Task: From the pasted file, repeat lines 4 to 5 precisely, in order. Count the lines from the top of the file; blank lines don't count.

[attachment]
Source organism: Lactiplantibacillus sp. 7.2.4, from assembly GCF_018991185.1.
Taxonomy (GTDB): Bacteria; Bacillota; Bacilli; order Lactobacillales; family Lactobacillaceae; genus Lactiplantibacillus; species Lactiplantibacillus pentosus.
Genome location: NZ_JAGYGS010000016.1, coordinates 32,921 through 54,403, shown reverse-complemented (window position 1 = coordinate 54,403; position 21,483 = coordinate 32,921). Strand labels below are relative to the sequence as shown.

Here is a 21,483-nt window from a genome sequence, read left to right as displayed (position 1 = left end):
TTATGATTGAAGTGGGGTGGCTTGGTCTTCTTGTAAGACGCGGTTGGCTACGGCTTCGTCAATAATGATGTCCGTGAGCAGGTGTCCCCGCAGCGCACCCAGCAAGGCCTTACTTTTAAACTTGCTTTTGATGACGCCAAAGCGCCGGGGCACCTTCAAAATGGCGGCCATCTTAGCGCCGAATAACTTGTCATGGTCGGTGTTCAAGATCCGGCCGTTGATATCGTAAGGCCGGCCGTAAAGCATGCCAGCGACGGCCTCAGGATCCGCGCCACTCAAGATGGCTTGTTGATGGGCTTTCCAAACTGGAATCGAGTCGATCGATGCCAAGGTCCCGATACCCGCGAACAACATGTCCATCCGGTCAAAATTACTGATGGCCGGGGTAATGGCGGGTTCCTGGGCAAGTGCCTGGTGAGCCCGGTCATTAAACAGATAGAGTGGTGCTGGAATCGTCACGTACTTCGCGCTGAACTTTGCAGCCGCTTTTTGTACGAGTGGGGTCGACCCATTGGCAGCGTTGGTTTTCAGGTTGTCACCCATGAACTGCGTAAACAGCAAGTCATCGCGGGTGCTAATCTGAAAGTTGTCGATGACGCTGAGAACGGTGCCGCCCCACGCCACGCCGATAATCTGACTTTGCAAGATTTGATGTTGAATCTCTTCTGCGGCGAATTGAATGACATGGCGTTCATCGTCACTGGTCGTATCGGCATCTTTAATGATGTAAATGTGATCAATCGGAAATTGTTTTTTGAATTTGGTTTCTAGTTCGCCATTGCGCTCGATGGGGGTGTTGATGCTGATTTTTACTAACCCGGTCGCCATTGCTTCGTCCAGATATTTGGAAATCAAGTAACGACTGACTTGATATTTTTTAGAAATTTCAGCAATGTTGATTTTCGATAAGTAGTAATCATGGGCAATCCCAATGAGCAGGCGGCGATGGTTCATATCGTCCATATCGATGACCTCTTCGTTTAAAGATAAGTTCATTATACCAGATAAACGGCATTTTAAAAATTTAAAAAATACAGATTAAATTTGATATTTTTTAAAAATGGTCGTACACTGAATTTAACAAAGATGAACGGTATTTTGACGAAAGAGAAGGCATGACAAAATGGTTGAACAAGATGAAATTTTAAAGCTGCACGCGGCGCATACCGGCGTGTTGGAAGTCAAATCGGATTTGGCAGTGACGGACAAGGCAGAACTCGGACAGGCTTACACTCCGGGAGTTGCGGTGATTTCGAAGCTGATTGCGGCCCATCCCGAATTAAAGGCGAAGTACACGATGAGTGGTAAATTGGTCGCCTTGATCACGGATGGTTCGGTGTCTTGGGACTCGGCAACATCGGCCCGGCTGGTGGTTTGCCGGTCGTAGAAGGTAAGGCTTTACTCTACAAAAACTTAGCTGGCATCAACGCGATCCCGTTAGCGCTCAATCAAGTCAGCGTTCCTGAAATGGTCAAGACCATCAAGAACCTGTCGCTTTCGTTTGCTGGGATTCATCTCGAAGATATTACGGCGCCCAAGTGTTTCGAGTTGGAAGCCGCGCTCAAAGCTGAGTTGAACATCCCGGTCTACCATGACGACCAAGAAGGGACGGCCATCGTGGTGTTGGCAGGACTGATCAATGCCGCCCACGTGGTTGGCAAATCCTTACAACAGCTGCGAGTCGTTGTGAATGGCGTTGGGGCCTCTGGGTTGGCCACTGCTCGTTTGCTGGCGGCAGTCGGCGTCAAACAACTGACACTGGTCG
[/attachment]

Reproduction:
Here is a 21,483-nt window from a genome sequence, read left to right as displayed (position 1 = left end):
TTATGATTGAAGTGGGGTGGCTTGGTCTTCTTGTAAGACGCGGTTGGCTACGGCTTCGTCAATAATGATGTCCGTGAGCAGGTGTCCCCGCAGCGCACCCAGCAAGGCCTTACTTTTAAACTTGCTTTTGATGACGCCAAAGCGCCGGGGCACCTTCAAAATGGCGGCCATCTTAGCGCCGAATAACTTGTCATGGTCGGTGTTCAAGATCCGGCCGTTGATATCGTAAGGCCGGCCGTAAAGCATGCCAGCGACGGCCTCAGGATCCGCGCCACTCAAGATGGCTTGTTGATGGGCTTTCCAAACTGGAATCGAGTCGATCGATGCCAAGGTCCCGATACCCGCGAACAACATGTCCATCCGGTCAAAATTACTGATGGCCGGGGTAATGGCGGGTTCCTGGGCAAGTGCCTGGTGAGCCCGGTCATTAAACAGATAGAGTGGTGCTGGAATCGTCACGTACTTCGCGCTGAACTTTGCAGCCGCTTTTTGTACGAGTGGGGTCGACCCATTGGCAGCGTTGGTTTTCAGGTTGTCACCCATGAACTGCGTAAACAGCAAGTCATCGCGGGTGCTAATCTGAAAGTTGTCGATGACGCTGAGAACGGTGCCGCCCCACGCCACGCCGATAATCTGACTTTGCAAGATTTGATGTTGAATCTCTTCTGCGGCGAATTGAATGACATGGCGTTCATCGTCACTGGTCGTATCGGCATCTTTAATGATGTAAATGTGATCAATCGGAAATTGTTTTTTGAATTTGGTTTCTAGTTCGCCATTGCGCTCGATGGGGGTGTTGATGCTGATTTTTACTAACCCGGTCGCCATTGCTTCGTCCAGATATTTGGAAATCAAGTAACGACTGACTTGATATTTTTTAGAAATTTCAGCAATGTTGATTTTCGATAAGTAGTAATCATGGGCAATCCCAATGAGCAGGCGGCGATGGTTCATATCGTCCATATCGATGACCTCTTCGTTTAAAGATAAGTTCATTATACCAGATAAACGGCATTTTAAAAATTTAAAAAATACAGATTAAATTTGATATTTTTTAAAAATGGTCGTACACTGAATTTAACAAAGATGAACGGTATTTTGACGAAAGAGAAGGCATGACAAAATGGTTGAACAAGATGAAATTTTAAAGCTGCACGCGGCGCATACCGGCGTGTTGGAAGTCAAATCGGATTTGGCAGTGACGGACAAGGCAGAACTCGGACAGGCTTACACTCCGGGAGTTGCGGTGATTTCGAAGCTGATTGCGGCCCATCCCGAATTAAAGGCGAAGTACACGATGAGTGGTAAATTGGTCGCCTTGATCACGGATGGTTCGGTGTCTTGGGACTCGGCAACATCGGCCCGGCTGGTGGTTTGCCGGTCGTAGAAGGTAAGGCTTTACTCTACAAAAACTTAGCTGGCATCAACGCGATCCCGTTAGCGCTCAATCAAGTCAGCGTTCCTGAAATGGTCAAGACCATCAAGAACCTGTCGCTTTCGTTTGCTGGGATTCATCTCGAAGATATTACGGCGCCCAAGTGTTTCGAGTTGGAAGCCGCGCTCAAAGCTGAGTTGAACATCCCGGTCTACCATGACGACCAAGAAGGGACGGCCATCGTGGTGTTGGCAGGACTGATCAATGCCGCCCACGTGGTTGGCAAATCCTTACAACAGCTGCGAGTCGTTGTGAATGGCGTTGGGGCCTCTGGGTTGGCCACTGCTCGTTTGCTGGCGGCAGTCGGCGTCAAACAACTGACACTGGTCG